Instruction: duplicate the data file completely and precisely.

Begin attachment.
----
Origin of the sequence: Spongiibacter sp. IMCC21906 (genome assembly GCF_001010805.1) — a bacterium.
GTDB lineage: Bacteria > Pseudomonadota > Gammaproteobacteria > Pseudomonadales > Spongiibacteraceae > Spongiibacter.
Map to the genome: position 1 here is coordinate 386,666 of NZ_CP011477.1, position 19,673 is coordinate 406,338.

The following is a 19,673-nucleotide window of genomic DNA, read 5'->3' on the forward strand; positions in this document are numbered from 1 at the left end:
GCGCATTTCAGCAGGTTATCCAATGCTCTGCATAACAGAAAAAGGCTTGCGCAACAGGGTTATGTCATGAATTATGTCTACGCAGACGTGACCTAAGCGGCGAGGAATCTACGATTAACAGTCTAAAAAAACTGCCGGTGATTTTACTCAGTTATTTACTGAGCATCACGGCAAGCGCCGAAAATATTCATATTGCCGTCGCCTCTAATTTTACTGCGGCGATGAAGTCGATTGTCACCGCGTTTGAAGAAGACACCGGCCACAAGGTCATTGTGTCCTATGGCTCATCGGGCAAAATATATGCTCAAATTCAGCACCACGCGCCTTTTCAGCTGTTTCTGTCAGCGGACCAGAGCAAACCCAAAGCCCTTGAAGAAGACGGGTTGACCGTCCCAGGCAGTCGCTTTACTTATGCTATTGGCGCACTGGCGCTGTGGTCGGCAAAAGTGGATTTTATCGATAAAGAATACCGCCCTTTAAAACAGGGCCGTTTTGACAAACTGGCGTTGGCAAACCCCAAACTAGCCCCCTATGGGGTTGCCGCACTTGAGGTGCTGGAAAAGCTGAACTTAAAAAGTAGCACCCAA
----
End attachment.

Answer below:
Origin of the sequence: Spongiibacter sp. IMCC21906 (genome assembly GCF_001010805.1) — a bacterium.
GTDB lineage: Bacteria > Pseudomonadota > Gammaproteobacteria > Pseudomonadales > Spongiibacteraceae > Spongiibacter.
Map to the genome: position 1 here is coordinate 386,666 of NZ_CP011477.1, position 19,673 is coordinate 406,338.

The following is a 19,673-nucleotide window of genomic DNA, read 5'->3' on the forward strand; positions in this document are numbered from 1 at the left end:
GCGCATTTCAGCAGGTTATCCAATGCTCTGCATAACAGAAAAAGGCTTGCGCAACAGGGTTATGTCATGAATTATGTCTACGCAGACGTGACCTAAGCGGCGAGGAATCTACGATTAACAGTCTAAAAAAACTGCCGGTGATTTTACTCAGTTATTTACTGAGCATCACGGCAAGCGCCGAAAATATTCATATTGCCGTCGCCTCTAATTTTACTGCGGCGATGAAGTCGATTGTCACCGCGTTTGAAGAAGACACCGGCCACAAGGTCATTGTGTCCTATGGCTCATCGGGCAAAATATATGCTCAAATTCAGCACCACGCGCCTTTTCAGCTGTTTCTGTCAGCGGACCAGAGCAAACCCAAAGCCCTTGAAGAAGACGGGTTGACCGTCCCAGGCAGTCGCTTTACTTATGCTATTGGCGCACTGGCGCTGTGGTCGGCAAAAGTGGATTTTATCGATAAAGAATACCGCCCTTTAAAACAGGGCCGTTTTGACAAACTGGCGTTGGCAAACCCCAAACTAGCCCCCTATGGGGTTGCCGCACTTGAGGTGCTGGAAAAGCTGAACTTAAAAAGTAGCACCCAA